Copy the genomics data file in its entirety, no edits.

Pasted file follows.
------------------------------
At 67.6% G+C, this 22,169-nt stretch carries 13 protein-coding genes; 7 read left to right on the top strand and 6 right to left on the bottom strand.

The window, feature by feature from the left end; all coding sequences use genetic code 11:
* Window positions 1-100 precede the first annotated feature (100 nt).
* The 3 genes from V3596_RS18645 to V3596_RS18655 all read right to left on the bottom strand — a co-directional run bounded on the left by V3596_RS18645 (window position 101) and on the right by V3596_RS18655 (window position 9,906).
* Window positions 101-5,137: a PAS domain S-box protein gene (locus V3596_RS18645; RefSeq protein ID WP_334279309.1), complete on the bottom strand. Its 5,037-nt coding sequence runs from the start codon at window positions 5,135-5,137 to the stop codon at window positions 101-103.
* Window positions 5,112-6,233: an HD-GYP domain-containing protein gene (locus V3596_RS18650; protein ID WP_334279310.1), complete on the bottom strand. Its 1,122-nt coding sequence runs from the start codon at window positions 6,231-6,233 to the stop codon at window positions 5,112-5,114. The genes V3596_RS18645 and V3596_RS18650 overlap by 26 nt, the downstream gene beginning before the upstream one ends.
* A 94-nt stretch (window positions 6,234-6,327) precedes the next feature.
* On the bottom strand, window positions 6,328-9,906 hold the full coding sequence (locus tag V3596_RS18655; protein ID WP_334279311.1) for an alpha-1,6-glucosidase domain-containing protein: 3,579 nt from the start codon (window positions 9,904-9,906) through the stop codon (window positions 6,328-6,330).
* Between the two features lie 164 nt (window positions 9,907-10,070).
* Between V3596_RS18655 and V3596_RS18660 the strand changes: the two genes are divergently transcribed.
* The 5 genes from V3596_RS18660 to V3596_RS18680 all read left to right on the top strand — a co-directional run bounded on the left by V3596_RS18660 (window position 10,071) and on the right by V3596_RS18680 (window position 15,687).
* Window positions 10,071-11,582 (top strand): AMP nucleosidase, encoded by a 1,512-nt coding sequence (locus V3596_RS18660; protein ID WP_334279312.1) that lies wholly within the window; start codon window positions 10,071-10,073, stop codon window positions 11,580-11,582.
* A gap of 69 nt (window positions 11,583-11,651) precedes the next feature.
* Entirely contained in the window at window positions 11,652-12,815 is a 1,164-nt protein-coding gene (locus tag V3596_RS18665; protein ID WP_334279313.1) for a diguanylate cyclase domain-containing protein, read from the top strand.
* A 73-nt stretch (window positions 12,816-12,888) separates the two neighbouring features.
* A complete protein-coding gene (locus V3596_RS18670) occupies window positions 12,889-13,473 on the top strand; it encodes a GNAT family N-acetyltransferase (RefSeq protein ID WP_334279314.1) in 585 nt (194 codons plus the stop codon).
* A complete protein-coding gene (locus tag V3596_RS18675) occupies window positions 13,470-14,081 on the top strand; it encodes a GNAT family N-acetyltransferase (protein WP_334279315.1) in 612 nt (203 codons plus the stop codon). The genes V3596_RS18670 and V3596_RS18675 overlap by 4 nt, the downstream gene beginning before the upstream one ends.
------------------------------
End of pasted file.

At 67.6% G+C, this 22,169-nt stretch carries 13 protein-coding genes; 7 read left to right on the top strand and 6 right to left on the bottom strand.

The window, feature by feature from the left end; all coding sequences use genetic code 11:
* Window positions 1-100 precede the first annotated feature (100 nt).
* The 3 genes from V3596_RS18645 to V3596_RS18655 all read right to left on the bottom strand — a co-directional run bounded on the left by V3596_RS18645 (window position 101) and on the right by V3596_RS18655 (window position 9,906).
* Window positions 101-5,137: a PAS domain S-box protein gene (locus V3596_RS18645; RefSeq protein ID WP_334279309.1), complete on the bottom strand. Its 5,037-nt coding sequence runs from the start codon at window positions 5,135-5,137 to the stop codon at window positions 101-103.
* Window positions 5,112-6,233: an HD-GYP domain-containing protein gene (locus V3596_RS18650; protein ID WP_334279310.1), complete on the bottom strand. Its 1,122-nt coding sequence runs from the start codon at window positions 6,231-6,233 to the stop codon at window positions 5,112-5,114. The genes V3596_RS18645 and V3596_RS18650 overlap by 26 nt, the downstream gene beginning before the upstream one ends.
* A 94-nt stretch (window positions 6,234-6,327) precedes the next feature.
* On the bottom strand, window positions 6,328-9,906 hold the full coding sequence (locus tag V3596_RS18655; protein ID WP_334279311.1) for an alpha-1,6-glucosidase domain-containing protein: 3,579 nt from the start codon (window positions 9,904-9,906) through the stop codon (window positions 6,328-6,330).
* Between the two features lie 164 nt (window positions 9,907-10,070).
* Between V3596_RS18655 and V3596_RS18660 the strand changes: the two genes are divergently transcribed.
* The 5 genes from V3596_RS18660 to V3596_RS18680 all read left to right on the top strand — a co-directional run bounded on the left by V3596_RS18660 (window position 10,071) and on the right by V3596_RS18680 (window position 15,687).
* Window positions 10,071-11,582 (top strand): AMP nucleosidase, encoded by a 1,512-nt coding sequence (locus V3596_RS18660; protein ID WP_334279312.1) that lies wholly within the window; start codon window positions 10,071-10,073, stop codon window positions 11,580-11,582.
* A gap of 69 nt (window positions 11,583-11,651) precedes the next feature.
* Entirely contained in the window at window positions 11,652-12,815 is a 1,164-nt protein-coding gene (locus tag V3596_RS18665; protein ID WP_334279313.1) for a diguanylate cyclase domain-containing protein, read from the top strand.
* A 73-nt stretch (window positions 12,816-12,888) separates the two neighbouring features.
* A complete protein-coding gene (locus V3596_RS18670) occupies window positions 12,889-13,473 on the top strand; it encodes a GNAT family N-acetyltransferase (RefSeq protein ID WP_334279314.1) in 585 nt (194 codons plus the stop codon).
* A complete protein-coding gene (locus tag V3596_RS18675) occupies window positions 13,470-14,081 on the top strand; it encodes a GNAT family N-acetyltransferase (protein WP_334279315.1) in 612 nt (203 codons plus the stop codon). The genes V3596_RS18670 and V3596_RS18675 overlap by 4 nt, the downstream gene beginning before the upstream one ends.